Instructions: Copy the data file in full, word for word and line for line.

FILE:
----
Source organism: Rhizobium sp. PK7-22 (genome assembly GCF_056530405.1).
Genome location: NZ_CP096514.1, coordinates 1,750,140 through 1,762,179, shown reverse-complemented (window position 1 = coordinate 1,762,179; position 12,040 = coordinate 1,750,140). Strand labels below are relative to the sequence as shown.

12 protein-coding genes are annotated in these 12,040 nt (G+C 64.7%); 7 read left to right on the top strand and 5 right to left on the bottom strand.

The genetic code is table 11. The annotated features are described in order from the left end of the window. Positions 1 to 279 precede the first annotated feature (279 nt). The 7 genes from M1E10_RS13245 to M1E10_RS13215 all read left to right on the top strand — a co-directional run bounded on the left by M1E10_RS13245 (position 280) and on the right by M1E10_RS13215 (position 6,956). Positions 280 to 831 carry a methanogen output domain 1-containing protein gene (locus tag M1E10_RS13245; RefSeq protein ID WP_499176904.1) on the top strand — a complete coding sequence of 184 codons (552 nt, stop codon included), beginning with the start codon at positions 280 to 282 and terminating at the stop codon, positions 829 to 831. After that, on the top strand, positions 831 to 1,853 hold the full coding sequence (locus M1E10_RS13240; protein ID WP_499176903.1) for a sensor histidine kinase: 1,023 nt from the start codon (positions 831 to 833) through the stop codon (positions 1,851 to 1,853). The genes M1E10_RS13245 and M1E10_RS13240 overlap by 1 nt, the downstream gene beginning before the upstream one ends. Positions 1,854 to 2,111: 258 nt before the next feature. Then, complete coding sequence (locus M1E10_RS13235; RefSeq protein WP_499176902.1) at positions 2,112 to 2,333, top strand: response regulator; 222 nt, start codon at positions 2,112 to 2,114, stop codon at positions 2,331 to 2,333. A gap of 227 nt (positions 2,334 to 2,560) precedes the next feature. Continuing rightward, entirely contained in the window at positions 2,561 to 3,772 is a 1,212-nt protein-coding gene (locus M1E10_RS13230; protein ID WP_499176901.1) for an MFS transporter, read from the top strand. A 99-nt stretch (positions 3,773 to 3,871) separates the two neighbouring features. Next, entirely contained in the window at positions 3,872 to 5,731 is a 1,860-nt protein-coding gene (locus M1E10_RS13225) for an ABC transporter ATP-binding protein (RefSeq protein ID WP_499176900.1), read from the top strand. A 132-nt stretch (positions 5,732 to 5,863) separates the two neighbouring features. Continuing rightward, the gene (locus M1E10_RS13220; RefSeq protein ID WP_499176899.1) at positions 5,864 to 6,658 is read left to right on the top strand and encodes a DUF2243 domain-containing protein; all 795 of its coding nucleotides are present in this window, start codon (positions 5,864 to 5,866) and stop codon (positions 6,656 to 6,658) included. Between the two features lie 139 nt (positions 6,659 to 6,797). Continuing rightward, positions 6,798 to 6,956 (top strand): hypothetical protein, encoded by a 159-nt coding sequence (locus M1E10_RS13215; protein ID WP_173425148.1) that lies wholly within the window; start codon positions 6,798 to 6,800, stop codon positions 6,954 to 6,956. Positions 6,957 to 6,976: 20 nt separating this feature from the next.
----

Source organism: Rhizobium sp. PK7-22 (genome assembly GCF_056530405.1).
Genome location: NZ_CP096514.1, coordinates 1,750,140 through 1,762,179, shown reverse-complemented (window position 1 = coordinate 1,762,179; position 12,040 = coordinate 1,750,140). Strand labels below are relative to the sequence as shown.

12 protein-coding genes are annotated in these 12,040 nt (G+C 64.7%); 7 read left to right on the top strand and 5 right to left on the bottom strand.

The genetic code is table 11. The annotated features are described in order from the left end of the window. Positions 1 to 279 precede the first annotated feature (279 nt). The 7 genes from M1E10_RS13245 to M1E10_RS13215 all read left to right on the top strand — a co-directional run bounded on the left by M1E10_RS13245 (position 280) and on the right by M1E10_RS13215 (position 6,956). Positions 280 to 831 carry a methanogen output domain 1-containing protein gene (locus tag M1E10_RS13245; RefSeq protein ID WP_499176904.1) on the top strand — a complete coding sequence of 184 codons (552 nt, stop codon included), beginning with the start codon at positions 280 to 282 and terminating at the stop codon, positions 829 to 831. After that, on the top strand, positions 831 to 1,853 hold the full coding sequence (locus M1E10_RS13240; protein ID WP_499176903.1) for a sensor histidine kinase: 1,023 nt from the start codon (positions 831 to 833) through the stop codon (positions 1,851 to 1,853). The genes M1E10_RS13245 and M1E10_RS13240 overlap by 1 nt, the downstream gene beginning before the upstream one ends. Positions 1,854 to 2,111: 258 nt before the next feature. Then, complete coding sequence (locus M1E10_RS13235; RefSeq protein WP_499176902.1) at positions 2,112 to 2,333, top strand: response regulator; 222 nt, start codon at positions 2,112 to 2,114, stop codon at positions 2,331 to 2,333. A gap of 227 nt (positions 2,334 to 2,560) precedes the next feature. Continuing rightward, entirely contained in the window at positions 2,561 to 3,772 is a 1,212-nt protein-coding gene (locus M1E10_RS13230; protein ID WP_499176901.1) for an MFS transporter, read from the top strand. A 99-nt stretch (positions 3,773 to 3,871) separates the two neighbouring features. Next, entirely contained in the window at positions 3,872 to 5,731 is a 1,860-nt protein-coding gene (locus M1E10_RS13225) for an ABC transporter ATP-binding protein (RefSeq protein ID WP_499176900.1), read from the top strand. A 132-nt stretch (positions 5,732 to 5,863) separates the two neighbouring features. Continuing rightward, the gene (locus M1E10_RS13220; RefSeq protein ID WP_499176899.1) at positions 5,864 to 6,658 is read left to right on the top strand and encodes a DUF2243 domain-containing protein; all 795 of its coding nucleotides are present in this window, start codon (positions 5,864 to 5,866) and stop codon (positions 6,656 to 6,658) included. Between the two features lie 139 nt (positions 6,659 to 6,797). Continuing rightward, positions 6,798 to 6,956 (top strand): hypothetical protein, encoded by a 159-nt coding sequence (locus M1E10_RS13215; protein ID WP_173425148.1) that lies wholly within the window; start codon positions 6,798 to 6,800, stop codon positions 6,954 to 6,956. Positions 6,957 to 6,976: 20 nt separating this feature from the next.